Continue reading to get our full review of the new Blackberry Playbook tablet!
Subject: Mobile | July 14, 2011 - 02:10 PM | Jeremy Hellstrom
Tagged: toshiba, 3d display, 15.6 inch, sandybridge
It's yet another 3D laptop, as the only thing geekier that walking around staring at a notebook is to do so wearing big green NVIDIA glasses. The arguments for and against 3D vision aside, this 15.6" 1366x768 TFT LED is powered by a 2.3GHz Core i5 with 6GB DDR3, a Geforce GT540M with 1GB dedicated VRAM and a Blue-ray drive. Those features, especially the Blue-ray and 3D display help push the price over the $1000 mark. The Inquirer had fun reviewing this laptop, but were not impressed with the low brightness in 3D mode and were very disappointed with the battery life.
"THE SATELLITE P755 is one of Toshiba's top of the range laptops. It aims to offer the full entertainment and multimedia package with Nvidia's active shutter 3D technology built in.
The laptop is good looking with its silvery grey textured finish. We think it looks stylish without going over the top and the design should appeal to a range of tastes."
Here are some more Mobile articles from around the web:
- GIGABYTE P2532 15.6-inch Multimedia Notebook @ Tweaktown
- AMD Raises the Mobile Performance Bar with Radeon HD 6990M @ AnandTech
- Cooler Master NotePal X-Slim Laptop Cooler @ Pro-Clockers
- Cooler Master NotePal X-Slim Silent Notebook Cooling Pad Review @Hi Tech Legion
- HP Touchpad 4G Coming to AT&T @ AnandTech
- SWAP Rebel Smart Watch @ XSReviews
- One-click unbrick for Samsung phones @ Hack a Day
- Novatel Wireless MiFi 4510L Review - The Best 4G LTE WiFi Hotspot? @ AnandTech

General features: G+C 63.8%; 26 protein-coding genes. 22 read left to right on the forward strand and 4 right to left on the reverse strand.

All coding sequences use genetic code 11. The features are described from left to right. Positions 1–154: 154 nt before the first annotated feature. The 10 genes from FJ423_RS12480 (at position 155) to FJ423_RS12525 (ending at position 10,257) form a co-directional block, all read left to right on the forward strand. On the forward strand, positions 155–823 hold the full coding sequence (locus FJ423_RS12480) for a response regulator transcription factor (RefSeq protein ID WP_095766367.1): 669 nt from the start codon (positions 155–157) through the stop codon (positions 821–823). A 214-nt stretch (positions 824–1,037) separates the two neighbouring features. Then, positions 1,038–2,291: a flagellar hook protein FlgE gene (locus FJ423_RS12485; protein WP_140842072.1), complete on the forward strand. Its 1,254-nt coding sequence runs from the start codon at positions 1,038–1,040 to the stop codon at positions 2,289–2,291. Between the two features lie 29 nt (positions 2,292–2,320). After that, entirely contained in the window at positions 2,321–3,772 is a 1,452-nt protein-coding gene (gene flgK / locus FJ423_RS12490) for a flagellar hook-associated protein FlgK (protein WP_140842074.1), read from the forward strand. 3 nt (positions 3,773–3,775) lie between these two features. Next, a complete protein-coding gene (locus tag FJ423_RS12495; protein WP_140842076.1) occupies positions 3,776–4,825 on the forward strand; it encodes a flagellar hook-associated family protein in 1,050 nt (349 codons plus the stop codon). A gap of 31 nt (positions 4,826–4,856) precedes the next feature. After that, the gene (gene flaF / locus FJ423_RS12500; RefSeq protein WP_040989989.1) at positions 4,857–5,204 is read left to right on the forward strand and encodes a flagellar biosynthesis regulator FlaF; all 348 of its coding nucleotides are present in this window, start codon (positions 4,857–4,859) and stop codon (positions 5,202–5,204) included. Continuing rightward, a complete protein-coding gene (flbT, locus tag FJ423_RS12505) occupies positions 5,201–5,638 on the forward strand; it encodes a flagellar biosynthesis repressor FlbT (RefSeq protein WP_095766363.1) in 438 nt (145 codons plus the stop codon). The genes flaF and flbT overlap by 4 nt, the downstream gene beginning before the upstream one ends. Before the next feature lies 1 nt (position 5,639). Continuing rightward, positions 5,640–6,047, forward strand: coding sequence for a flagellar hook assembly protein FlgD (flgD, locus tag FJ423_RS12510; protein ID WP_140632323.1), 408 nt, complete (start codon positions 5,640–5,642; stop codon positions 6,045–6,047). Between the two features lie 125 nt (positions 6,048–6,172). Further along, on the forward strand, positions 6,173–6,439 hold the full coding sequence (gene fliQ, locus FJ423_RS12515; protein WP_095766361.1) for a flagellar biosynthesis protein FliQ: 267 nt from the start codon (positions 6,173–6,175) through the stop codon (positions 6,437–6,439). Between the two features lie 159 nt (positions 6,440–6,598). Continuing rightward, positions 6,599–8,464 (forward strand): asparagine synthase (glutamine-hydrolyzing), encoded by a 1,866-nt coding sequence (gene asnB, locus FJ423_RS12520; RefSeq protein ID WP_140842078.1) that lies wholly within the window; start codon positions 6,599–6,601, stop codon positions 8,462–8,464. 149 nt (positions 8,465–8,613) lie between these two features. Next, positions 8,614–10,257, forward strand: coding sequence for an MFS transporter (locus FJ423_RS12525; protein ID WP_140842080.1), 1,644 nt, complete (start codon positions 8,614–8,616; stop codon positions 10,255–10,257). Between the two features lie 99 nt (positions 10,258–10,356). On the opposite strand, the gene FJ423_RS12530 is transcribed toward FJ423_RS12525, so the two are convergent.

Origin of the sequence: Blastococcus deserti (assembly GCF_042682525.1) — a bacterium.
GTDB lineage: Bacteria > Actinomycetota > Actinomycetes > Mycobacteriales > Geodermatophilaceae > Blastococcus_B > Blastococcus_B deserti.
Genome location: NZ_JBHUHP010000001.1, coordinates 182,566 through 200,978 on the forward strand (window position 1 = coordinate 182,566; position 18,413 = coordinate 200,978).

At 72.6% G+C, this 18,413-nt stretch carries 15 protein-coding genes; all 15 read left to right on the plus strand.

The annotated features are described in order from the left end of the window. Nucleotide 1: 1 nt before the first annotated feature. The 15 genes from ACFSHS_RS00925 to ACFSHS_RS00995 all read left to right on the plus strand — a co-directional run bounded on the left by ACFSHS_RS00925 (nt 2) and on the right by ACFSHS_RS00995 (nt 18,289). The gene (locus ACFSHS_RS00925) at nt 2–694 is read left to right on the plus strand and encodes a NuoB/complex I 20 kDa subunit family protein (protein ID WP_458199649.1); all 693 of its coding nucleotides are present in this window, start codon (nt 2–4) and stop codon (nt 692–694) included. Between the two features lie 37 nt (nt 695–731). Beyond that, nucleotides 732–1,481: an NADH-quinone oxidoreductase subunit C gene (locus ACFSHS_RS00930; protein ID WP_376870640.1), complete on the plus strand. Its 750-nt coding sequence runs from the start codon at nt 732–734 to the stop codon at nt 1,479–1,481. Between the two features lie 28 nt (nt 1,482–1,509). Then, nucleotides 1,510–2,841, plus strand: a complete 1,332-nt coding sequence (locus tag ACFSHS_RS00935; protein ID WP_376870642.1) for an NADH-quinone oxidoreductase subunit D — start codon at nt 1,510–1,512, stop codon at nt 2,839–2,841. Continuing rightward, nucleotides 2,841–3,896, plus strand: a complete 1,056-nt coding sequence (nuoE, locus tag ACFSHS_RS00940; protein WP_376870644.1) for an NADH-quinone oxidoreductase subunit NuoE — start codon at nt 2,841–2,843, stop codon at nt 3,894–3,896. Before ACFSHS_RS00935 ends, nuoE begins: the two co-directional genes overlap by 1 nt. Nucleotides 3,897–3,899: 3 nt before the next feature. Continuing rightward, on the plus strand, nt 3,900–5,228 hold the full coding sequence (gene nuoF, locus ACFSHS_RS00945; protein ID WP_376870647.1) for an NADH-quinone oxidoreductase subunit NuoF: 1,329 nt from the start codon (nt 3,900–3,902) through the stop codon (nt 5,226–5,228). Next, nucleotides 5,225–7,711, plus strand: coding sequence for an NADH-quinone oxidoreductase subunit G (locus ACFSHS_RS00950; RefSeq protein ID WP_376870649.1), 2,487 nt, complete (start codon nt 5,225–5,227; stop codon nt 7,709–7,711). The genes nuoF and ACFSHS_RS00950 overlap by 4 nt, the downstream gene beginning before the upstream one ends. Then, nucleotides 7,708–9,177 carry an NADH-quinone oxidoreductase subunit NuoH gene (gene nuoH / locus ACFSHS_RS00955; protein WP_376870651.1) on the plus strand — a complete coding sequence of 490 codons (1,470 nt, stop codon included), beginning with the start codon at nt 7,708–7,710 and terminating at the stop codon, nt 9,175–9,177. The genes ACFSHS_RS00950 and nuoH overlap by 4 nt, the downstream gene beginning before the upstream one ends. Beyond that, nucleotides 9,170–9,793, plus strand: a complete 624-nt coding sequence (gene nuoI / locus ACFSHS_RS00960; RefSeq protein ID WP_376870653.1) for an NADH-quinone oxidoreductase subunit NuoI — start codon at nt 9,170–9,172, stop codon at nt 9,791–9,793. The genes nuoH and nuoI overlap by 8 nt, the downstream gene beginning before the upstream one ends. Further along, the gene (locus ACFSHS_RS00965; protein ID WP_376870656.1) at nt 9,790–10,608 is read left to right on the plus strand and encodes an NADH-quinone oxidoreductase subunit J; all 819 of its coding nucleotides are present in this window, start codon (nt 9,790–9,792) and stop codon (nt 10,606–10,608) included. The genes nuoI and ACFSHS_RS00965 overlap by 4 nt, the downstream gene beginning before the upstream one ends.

Subject: Mobile | July 11, 2011 - 11:49 PM | Matt Smith
Tagged: mobile radeon, hd 6990m, amd radeon, amd
Few competitors love to one-up each other more than AMD and NVIDIA, and in that spirit the red team has today announced the release of its new Radeon HD 6990M just two weeks after NVIDIA claimed the limelight with its GTX 570M and 580M.
No, this isn’t a dual-GPU solution like the desktop version. Despite the name, the HD 6990M is not based off the Cayman architecture used in the HD 6990 but instead on Barts XT. According to AMD, the decision to use Barts XT rather than Cayman was based on power efficiency. Cramming Cayman into a notebook chassis, even one with an 18” display, wasn’t a viable option. Still, AMD claims that this new mobile GPU will be the world’s quickest, beating even NVIDIA’s new GTX 580M.
The HD 6990M will be shipping with impressive specifications including a whopping 1120 Stream Processors with a clock speed of 715 MHz, bringing the compute power to 1.6 TFlops. This is paired to 2GB of GDDR5 memory at 900 MHz, making for memory bandwidth of over 115 GB/sec.
Data supplied by AMD.
UPDATE (7/12/11 @ 10:00am): AMD contacted us to let me know the benchmark results we posted with this news release needed to be changed. The NEW results from the presentation show the difference between the Radeon HD 6970M and the Radeon HD 6990M to be much less AND the difference between the HD 6990 and NVIDIA's GeForce GTX 580M to be MUCH smaller. I have asked AMD for an explanation here and we'll see what we get later today.
The company’s press material shows the HD 6990M defeating the already available HD 6970M by approximately 25% in a number of games. If the part performs as promised, it should indeed be a difficult for NVIDIA to defeat – but we’ll have to wait for a review before making a judgment.
Data supplied by AMD.
Besides its blazing fast performance, the new GPU will offer the typical suite of AMD features including full support for DirectX 11, Eyefinity, Crossfire, HD3D, and driver-based power management features like PowerExpress and Vari-Bright.